Saudi Arabia has dismantled a "terrorist organization" that was plotting attacks against government installations and foreign interests, the interior ministry announced Wednesday.
Authorities have arrested 62 suspected members of the group, among them three foreigners, the ministry said in a statement carried by the official Al-Ekhbariya satellite channel.
Those arrested include 35 Saudis who had previously been detained on security-related allegations and released, it said.
Members of the organization have "links with extremist elements in Syria and Yemen," it said, adding that authorities are still hunting down 44 others whose names have been submitted to Interpol.
The statement said "suspicious activities on social networks" had facilitated the arrests, without providing further details.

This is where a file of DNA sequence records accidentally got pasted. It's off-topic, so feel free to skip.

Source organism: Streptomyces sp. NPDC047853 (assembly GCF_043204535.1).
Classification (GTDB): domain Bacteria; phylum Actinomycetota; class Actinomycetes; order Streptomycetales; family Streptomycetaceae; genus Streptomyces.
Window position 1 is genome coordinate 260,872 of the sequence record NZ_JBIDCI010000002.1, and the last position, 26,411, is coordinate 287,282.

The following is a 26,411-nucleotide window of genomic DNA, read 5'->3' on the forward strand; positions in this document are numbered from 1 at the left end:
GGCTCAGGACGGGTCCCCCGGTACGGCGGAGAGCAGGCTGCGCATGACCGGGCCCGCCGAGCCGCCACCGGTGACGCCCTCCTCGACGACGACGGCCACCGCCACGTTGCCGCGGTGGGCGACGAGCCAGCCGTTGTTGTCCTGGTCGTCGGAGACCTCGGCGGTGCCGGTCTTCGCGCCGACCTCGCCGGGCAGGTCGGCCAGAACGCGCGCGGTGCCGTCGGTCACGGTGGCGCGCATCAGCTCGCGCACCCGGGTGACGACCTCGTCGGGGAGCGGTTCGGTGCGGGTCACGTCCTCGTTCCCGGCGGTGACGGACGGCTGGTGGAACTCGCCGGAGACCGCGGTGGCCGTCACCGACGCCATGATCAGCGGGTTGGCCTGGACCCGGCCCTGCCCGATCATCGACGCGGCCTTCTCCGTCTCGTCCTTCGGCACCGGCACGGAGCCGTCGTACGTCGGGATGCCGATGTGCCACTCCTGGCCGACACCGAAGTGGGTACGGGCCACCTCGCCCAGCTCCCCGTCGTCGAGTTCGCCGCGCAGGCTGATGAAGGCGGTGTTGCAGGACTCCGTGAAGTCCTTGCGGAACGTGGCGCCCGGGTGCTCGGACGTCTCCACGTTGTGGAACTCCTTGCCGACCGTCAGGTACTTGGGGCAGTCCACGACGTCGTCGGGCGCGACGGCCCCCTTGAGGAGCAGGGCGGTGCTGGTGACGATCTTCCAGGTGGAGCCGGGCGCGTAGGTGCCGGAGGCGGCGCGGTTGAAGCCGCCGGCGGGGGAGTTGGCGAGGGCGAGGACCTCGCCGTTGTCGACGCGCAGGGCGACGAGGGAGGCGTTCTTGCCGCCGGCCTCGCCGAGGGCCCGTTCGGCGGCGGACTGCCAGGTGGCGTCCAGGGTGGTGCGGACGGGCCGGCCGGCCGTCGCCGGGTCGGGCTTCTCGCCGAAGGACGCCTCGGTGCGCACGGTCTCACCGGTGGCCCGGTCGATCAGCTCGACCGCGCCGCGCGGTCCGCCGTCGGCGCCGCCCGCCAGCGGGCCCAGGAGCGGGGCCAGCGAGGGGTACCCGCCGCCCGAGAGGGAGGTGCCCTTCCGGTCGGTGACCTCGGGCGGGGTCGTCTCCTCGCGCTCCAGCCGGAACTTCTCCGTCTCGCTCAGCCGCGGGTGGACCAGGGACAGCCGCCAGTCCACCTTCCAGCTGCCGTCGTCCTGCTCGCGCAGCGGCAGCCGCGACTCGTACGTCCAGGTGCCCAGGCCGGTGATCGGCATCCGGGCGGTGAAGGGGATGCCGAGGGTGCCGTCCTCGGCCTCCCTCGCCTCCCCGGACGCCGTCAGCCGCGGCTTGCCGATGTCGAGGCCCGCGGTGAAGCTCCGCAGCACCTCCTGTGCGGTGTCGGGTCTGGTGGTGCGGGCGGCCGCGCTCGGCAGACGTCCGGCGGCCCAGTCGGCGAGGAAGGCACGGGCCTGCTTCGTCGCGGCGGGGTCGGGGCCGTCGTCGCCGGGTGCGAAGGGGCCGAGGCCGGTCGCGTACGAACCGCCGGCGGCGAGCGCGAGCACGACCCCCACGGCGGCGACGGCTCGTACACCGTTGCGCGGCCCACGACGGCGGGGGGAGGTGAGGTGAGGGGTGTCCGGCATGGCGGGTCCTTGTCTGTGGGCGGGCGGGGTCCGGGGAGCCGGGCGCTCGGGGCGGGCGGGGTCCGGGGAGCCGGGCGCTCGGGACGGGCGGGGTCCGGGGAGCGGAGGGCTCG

The interior ministry in March published a list of "terror" groups, including Egypt's Muslim Brotherhood, Al-Nusra Front, which is Al-Qaida's official Syrian affiliate, and the Islamic State of Iraq and the Levant, another jihadist group fighting in Syria and Iraq.
It also includes the little-known Saudi Hezbollah Shiite militant group, as well as Shiite Huthi rebels fighting in neighboring Yemen.
The ministry has said it will prosecute anyone who back such groups "financially or morally", or who seeks to promote them in the media and on social networks.
It also forbids "participation in, calling for, or incitement to fighting in conflict zones in other countries" as well as calling for demonstrations or taking part in them.
After a wave of deadly Al-Qaida attacks in the kingdom between 2003 and 2006, Saudi authorities cracked down on the local branch of the group founded by the late Osama bin Laden, himself Saudi-born.
Members of that group went on to merge with Yemeni militants to form Al-Qaida in the Arabian Peninsula, which is based in Yemen and seen as one of the network's most formidable affiliates.
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